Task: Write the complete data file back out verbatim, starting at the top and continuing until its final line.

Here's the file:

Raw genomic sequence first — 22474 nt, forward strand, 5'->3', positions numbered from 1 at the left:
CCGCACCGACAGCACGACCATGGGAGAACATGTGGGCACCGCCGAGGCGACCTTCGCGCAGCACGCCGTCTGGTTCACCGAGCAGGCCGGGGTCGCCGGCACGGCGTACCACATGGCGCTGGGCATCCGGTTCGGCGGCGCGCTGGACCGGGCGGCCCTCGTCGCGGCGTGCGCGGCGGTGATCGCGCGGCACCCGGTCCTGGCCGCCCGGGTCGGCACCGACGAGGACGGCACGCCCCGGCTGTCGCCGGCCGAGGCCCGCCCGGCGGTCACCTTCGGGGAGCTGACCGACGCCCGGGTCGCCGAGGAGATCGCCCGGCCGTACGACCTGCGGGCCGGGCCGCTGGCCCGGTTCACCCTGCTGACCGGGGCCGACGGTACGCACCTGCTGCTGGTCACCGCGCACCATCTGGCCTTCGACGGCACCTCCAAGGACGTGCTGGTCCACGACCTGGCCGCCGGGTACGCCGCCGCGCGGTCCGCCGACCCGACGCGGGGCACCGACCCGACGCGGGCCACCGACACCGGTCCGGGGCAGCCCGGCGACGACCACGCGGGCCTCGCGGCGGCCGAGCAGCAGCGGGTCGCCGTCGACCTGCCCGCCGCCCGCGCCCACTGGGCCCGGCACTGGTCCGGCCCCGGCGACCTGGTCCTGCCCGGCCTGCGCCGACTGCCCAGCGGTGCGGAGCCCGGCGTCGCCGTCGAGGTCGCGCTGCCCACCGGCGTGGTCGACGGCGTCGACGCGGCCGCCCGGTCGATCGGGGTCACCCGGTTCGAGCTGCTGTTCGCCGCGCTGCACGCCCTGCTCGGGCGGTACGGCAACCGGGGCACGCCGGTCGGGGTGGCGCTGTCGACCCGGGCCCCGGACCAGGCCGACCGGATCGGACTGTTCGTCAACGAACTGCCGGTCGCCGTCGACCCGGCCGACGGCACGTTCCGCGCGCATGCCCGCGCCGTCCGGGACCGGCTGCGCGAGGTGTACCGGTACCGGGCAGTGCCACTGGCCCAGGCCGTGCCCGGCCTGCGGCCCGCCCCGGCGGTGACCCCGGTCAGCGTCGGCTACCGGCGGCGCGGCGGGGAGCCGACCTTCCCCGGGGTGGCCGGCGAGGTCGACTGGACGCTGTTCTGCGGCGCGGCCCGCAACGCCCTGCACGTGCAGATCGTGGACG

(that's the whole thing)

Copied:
Raw genomic sequence first — 22474 nt, forward strand, 5'->3', positions numbered from 1 at the left:
CCGCACCGACAGCACGACCATGGGAGAACATGTGGGCACCGCCGAGGCGACCTTCGCGCAGCACGCCGTCTGGTTCACCGAGCAGGCCGGGGTCGCCGGCACGGCGTACCACATGGCGCTGGGCATCCGGTTCGGCGGCGCGCTGGACCGGGCGGCCCTCGTCGCGGCGTGCGCGGCGGTGATCGCGCGGCACCCGGTCCTGGCCGCCCGGGTCGGCACCGACGAGGACGGCACGCCCCGGCTGTCGCCGGCCGAGGCCCGCCCGGCGGTCACCTTCGGGGAGCTGACCGACGCCCGGGTCGCCGAGGAGATCGCCCGGCCGTACGACCTGCGGGCCGGGCCGCTGGCCCGGTTCACCCTGCTGACCGGGGCCGACGGTACGCACCTGCTGCTGGTCACCGCGCACCATCTGGCCTTCGACGGCACCTCCAAGGACGTGCTGGTCCACGACCTGGCCGCCGGGTACGCCGCCGCGCGGTCCGCCGACCCGACGCGGGGCACCGACCCGACGCGGGCCACCGACACCGGTCCGGGGCAGCCCGGCGACGACCACGCGGGCCTCGCGGCGGCCGAGCAGCAGCGGGTCGCCGTCGACCTGCCCGCCGCCCGCGCCCACTGGGCCCGGCACTGGTCCGGCCCCGGCGACCTGGTCCTGCCCGGCCTGCGCCGACTGCCCAGCGGTGCGGAGCCCGGCGTCGCCGTCGAGGTCGCGCTGCCCACCGGCGTGGTCGACGGCGTCGACGCGGCCGCCCGGTCGATCGGGGTCACCCGGTTCGAGCTGCTGTTCGCCGCGCTGCACGCCCTGCTCGGGCGGTACGGCAACCGGGGCACGCCGGTCGGGGTGGCGCTGTCGACCCGGGCCCCGGACCAGGCCGACCGGATCGGACTGTTCGTCAACGAACTGCCGGTCGCCGTCGACCCGGCCGACGGCACGTTCCGCGCGCATGCCCGCGCCGTCCGGGACCGGCTGCGCGAGGTGTACCGGTACCGGGCAGTGCCACTGGCCCAGGCCGTGCCCGGCCTGCGGCCCGCCCCGGCGGTGACCCCGGTCAGCGTCGGCTACCGGCGGCGCGGCGGGGAGCCGACCTTCCCCGGGGTGGCCGGCGAGGTCGACTGGACGCTGTTCTGCGGCGCGGCCCGCAACGCCCTGCACGTGCAGATCGTGGACG